Our Insider’s Guide: Korea’s Yeosu

Yeosu, on Korea’s southern coast, is both part of the Korean peninsula – and a city that’s made up of 48 inhabited islands (and many more that aren’t). Traditionally, this place of 300,000 residents has served as a naval base. These days Yeosu, which translates to “beautiful waters,” is courting travelers with a combination of attractions from great beaches and parks to a bustling downtown with restaurants and culture.

We loved our experience here, starting with an aerial perspective of the city and sea by way of the Yeosu Maritime Cable Car. It connects the mainland to Dolsan Island (great spot for coastal hiking).  A performance by the Korean Music Orchestra on Yi Sun-sin Square was vivid not just in song but also in colors, costumes and a whirling, dancing energy that translated into a sense of joy.

Urban Yeosu has many charms. And yet our biggest surprises came from our ventures beyond city limits. At Seonamsa Temple, we enjoyed a tea ceremony – not our first in Korea, but always special – and each one has been unique in setting and ceremony. What all have in common is that the ritual of pouring tea inspires you to focus on the immediate, to breathe, relax, reboot.

Intrigued by tea, we moved even closer to it, heading to Baekrok Tea Garden, a plantation in Boseong, Korea’s best-known tea-producing area.

Why is Boseong so important for tea-growing? We asked Baekrok’s owner, Bak Jong Woo, who told us, “It’s because of the climate and geographic position of this part of Korea, located between mountains, rivers and the sea,” noting that most teas are still picked by hand, roasted in a wok, then dried in the sun.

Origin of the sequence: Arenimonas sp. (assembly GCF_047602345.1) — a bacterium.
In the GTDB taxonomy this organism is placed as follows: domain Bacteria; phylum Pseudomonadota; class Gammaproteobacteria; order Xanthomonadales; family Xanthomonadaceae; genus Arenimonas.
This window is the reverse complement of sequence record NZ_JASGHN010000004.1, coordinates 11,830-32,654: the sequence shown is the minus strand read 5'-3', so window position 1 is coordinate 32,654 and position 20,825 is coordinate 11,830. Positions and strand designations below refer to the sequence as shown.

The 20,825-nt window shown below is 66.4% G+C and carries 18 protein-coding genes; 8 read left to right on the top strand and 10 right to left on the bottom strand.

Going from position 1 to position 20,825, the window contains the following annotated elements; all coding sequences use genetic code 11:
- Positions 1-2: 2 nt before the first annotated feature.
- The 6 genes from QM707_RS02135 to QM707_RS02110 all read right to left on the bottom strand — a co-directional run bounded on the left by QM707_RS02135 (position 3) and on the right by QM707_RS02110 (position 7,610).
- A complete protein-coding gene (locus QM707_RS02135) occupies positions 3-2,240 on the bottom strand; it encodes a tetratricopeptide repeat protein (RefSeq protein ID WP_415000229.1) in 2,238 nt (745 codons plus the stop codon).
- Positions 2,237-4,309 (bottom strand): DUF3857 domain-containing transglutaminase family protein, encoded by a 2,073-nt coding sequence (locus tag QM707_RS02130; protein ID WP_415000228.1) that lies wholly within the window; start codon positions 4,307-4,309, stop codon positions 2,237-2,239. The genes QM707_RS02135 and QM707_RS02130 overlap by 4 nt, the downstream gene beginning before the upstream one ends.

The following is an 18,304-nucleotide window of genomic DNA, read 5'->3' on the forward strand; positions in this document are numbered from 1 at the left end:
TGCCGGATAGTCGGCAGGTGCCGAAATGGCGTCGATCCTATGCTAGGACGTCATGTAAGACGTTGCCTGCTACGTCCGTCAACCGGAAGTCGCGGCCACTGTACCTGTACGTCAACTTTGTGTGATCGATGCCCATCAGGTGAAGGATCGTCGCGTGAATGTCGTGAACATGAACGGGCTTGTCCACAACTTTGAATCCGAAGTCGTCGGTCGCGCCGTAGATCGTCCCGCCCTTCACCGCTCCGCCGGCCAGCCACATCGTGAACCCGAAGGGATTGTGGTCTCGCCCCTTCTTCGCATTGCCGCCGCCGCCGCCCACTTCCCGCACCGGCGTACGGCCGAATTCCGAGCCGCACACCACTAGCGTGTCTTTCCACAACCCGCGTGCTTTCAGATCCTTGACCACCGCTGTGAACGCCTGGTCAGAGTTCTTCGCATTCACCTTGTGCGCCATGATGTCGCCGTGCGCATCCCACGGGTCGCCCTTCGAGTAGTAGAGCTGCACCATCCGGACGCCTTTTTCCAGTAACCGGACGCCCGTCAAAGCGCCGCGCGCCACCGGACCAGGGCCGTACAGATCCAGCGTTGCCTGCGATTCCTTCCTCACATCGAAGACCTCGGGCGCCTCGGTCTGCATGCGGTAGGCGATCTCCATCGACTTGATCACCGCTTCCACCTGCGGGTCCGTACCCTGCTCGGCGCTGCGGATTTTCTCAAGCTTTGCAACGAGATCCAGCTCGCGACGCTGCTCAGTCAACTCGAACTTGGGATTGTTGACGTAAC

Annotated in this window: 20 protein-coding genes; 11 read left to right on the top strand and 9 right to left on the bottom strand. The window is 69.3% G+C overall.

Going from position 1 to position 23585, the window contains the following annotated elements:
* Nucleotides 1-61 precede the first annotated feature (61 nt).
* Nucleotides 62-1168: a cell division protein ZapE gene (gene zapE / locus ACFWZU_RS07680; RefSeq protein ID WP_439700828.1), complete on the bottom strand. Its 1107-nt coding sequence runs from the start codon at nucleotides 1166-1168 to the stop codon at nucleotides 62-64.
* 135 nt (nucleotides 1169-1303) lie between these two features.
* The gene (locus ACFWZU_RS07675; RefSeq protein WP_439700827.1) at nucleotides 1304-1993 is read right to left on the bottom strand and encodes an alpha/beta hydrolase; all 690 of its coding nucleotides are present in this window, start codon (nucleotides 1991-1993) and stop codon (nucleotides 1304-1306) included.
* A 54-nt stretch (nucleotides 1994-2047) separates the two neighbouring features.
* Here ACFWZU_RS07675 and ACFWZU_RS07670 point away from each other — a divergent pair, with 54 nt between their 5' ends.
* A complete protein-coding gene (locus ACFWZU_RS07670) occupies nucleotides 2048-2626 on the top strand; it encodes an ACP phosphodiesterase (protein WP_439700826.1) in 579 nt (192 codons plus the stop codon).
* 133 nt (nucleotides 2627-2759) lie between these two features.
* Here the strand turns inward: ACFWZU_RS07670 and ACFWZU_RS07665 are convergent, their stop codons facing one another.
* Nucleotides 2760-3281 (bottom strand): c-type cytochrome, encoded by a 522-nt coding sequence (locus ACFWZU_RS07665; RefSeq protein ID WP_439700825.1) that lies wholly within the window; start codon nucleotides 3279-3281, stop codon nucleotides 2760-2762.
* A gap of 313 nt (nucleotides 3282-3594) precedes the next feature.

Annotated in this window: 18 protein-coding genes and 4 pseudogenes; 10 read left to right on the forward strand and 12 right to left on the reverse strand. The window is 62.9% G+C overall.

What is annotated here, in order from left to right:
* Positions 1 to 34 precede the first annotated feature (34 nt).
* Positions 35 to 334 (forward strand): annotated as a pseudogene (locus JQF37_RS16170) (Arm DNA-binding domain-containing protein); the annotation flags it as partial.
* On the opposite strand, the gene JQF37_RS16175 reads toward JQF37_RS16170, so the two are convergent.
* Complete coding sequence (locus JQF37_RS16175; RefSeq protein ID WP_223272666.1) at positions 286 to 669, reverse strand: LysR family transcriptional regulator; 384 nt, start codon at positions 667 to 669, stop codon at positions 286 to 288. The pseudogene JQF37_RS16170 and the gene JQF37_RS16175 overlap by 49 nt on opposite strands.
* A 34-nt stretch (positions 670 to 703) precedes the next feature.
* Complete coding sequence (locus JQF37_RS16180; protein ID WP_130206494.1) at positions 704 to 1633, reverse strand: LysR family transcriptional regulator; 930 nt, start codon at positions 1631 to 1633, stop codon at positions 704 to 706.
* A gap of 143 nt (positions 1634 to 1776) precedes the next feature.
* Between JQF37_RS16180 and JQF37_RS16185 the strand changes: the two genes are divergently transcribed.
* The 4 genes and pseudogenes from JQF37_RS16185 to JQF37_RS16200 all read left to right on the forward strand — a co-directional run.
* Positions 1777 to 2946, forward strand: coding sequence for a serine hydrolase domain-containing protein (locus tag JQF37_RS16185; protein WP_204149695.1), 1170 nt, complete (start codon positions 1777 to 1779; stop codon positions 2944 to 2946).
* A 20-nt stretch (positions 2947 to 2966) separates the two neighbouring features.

Beyond the growing process, it’s important, he says, to understand the benefit of drinking tea. “Tea is very important for meditation, the mind, and for health,” he says. “I feel all the different scents of the tea. I can feel the freshness. And when I can’t control my thoughts, tea can soothe my mind.”

Picking tea at Baekriok, outside of Korea’s Yeosu. Photo by Carolyn Spencer Brown

On another day, we went back into the country, this time heading to Suncheonman Bay Wetland Reserve, home to about 140 species of birds, such as the black-faced spoonbill and the Eurasian Oystercatcher. It was the reeds that first caught my attention. Here is the biggest colony in Korea, and we watched the wind ripple through the fields, as if they’re swaying in the wind.

Suncheonman Bay’s National Garden/Silversea photo by Carolyn Spencer Brown

Nearby, Suncheonman’s Bay’s National Garden, one of the centers of garden culture in Korea, offered more formal flora and fauna. The garden, extending about 1.2 million square kilometers,  almost 500,000 square miles. was established to protect the bay. Within it are traditional gardens from 12 countries, (including Korea, naturally), and each are distinctly themed – such as an English garden representing the Victorian royal garden of King Charles III, or the reproduction of a Baroque-style from Versailles, France.

Discoveries (in and around) Yeosu

Suncheonman Bay’s Wetland Reserve/Silversea photo by Carolyn Spencer Brown

Biggest Surprise: Just how gorgeous the rural countryside is around the Yeosu region.  

Best for Culinary Enthusiasts: Tea!

In Yeosu itself, flavors that are local to restaurants, particularly those serving traditional fare, include egg cockles, gizzard shad, pike eel, gulgui (grilled oyster) and Dolsan-grown leaf mustard kimchi.

Favorite Quiet Moment: I loved the different vistas you could experience at the Suncheonman National Garden simply by sitting on a park bench and absorbing the sounds, smells and light.

Editor’s Note: In this package of five stories about Korea and its ports of call, some you’ve heard of, others exquisitely new to many travelers, read more about our impressions about Korea from the trip and also about Busan, Incheon and Sokcho.

This story was created in partnership with Korea Tourism Organization